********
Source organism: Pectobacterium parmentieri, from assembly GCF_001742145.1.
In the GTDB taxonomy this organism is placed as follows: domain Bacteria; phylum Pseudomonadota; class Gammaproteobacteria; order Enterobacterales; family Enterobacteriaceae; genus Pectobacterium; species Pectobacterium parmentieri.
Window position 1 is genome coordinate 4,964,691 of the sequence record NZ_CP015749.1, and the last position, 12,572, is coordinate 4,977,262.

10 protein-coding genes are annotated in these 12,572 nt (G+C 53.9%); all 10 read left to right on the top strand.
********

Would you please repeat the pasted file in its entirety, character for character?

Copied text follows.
Source organism: Pectobacterium parmentieri, from assembly GCF_001742145.1.
In the GTDB taxonomy this organism is placed as follows: domain Bacteria; phylum Pseudomonadota; class Gammaproteobacteria; order Enterobacterales; family Enterobacteriaceae; genus Pectobacterium; species Pectobacterium parmentieri.
Window position 1 is genome coordinate 4,964,691 of the sequence record NZ_CP015749.1, and the last position, 12,572, is coordinate 4,977,262.

10 protein-coding genes are annotated in these 12,572 nt (G+C 53.9%); all 10 read left to right on the top strand.